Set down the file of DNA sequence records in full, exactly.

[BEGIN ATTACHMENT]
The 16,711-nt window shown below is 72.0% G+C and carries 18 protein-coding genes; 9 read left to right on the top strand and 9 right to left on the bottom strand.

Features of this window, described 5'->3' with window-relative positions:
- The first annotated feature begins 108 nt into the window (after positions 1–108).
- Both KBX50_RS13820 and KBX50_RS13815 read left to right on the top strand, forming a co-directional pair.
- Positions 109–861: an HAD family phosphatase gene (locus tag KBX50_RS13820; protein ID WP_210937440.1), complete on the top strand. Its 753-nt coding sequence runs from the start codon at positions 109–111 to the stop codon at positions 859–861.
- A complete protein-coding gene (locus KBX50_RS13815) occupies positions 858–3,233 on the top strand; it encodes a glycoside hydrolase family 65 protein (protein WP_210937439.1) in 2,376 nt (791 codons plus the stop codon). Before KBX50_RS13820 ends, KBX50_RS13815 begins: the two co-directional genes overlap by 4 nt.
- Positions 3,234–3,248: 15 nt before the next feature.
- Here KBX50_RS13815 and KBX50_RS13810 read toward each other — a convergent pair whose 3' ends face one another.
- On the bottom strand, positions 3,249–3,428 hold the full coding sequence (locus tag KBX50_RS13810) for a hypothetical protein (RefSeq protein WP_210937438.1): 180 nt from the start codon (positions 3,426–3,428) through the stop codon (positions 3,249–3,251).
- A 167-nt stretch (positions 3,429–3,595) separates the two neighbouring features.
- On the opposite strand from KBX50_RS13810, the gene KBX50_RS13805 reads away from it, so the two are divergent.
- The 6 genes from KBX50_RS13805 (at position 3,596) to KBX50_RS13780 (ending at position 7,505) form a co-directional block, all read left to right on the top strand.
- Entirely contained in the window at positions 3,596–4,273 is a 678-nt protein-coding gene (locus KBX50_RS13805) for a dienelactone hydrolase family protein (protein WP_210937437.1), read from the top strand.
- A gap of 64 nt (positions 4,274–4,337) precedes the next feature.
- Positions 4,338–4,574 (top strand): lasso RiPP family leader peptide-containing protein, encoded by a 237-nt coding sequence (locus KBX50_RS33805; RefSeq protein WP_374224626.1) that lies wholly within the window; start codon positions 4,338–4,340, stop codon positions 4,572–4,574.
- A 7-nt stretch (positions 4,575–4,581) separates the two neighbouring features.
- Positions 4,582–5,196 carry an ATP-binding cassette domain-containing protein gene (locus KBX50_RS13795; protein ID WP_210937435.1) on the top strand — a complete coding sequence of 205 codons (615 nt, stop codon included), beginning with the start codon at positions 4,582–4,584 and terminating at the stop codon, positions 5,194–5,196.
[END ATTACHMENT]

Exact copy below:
The 16,711-nt window shown below is 72.0% G+C and carries 18 protein-coding genes; 9 read left to right on the top strand and 9 right to left on the bottom strand.

Features of this window, described 5'->3' with window-relative positions:
- The first annotated feature begins 108 nt into the window (after positions 1–108).
- Both KBX50_RS13820 and KBX50_RS13815 read left to right on the top strand, forming a co-directional pair.
- Positions 109–861: an HAD family phosphatase gene (locus tag KBX50_RS13820; protein ID WP_210937440.1), complete on the top strand. Its 753-nt coding sequence runs from the start codon at positions 109–111 to the stop codon at positions 859–861.
- A complete protein-coding gene (locus KBX50_RS13815) occupies positions 858–3,233 on the top strand; it encodes a glycoside hydrolase family 65 protein (protein WP_210937439.1) in 2,376 nt (791 codons plus the stop codon). Before KBX50_RS13820 ends, KBX50_RS13815 begins: the two co-directional genes overlap by 4 nt.
- Positions 3,234–3,248: 15 nt before the next feature.
- Here KBX50_RS13815 and KBX50_RS13810 read toward each other — a convergent pair whose 3' ends face one another.
- On the bottom strand, positions 3,249–3,428 hold the full coding sequence (locus tag KBX50_RS13810) for a hypothetical protein (RefSeq protein WP_210937438.1): 180 nt from the start codon (positions 3,426–3,428) through the stop codon (positions 3,249–3,251).
- A 167-nt stretch (positions 3,429–3,595) separates the two neighbouring features.
- On the opposite strand from KBX50_RS13810, the gene KBX50_RS13805 reads away from it, so the two are divergent.
- The 6 genes from KBX50_RS13805 (at position 3,596) to KBX50_RS13780 (ending at position 7,505) form a co-directional block, all read left to right on the top strand.
- Entirely contained in the window at positions 3,596–4,273 is a 678-nt protein-coding gene (locus KBX50_RS13805) for a dienelactone hydrolase family protein (protein WP_210937437.1), read from the top strand.
- A gap of 64 nt (positions 4,274–4,337) precedes the next feature.
- Positions 4,338–4,574 (top strand): lasso RiPP family leader peptide-containing protein, encoded by a 237-nt coding sequence (locus KBX50_RS33805; RefSeq protein WP_374224626.1) that lies wholly within the window; start codon positions 4,338–4,340, stop codon positions 4,572–4,574.
- A 7-nt stretch (positions 4,575–4,581) separates the two neighbouring features.
- Positions 4,582–5,196 carry an ATP-binding cassette domain-containing protein gene (locus KBX50_RS13795; protein ID WP_210937435.1) on the top strand — a complete coding sequence of 205 codons (615 nt, stop codon included), beginning with the start codon at positions 4,582–4,584 and terminating at the stop codon, positions 5,194–5,196.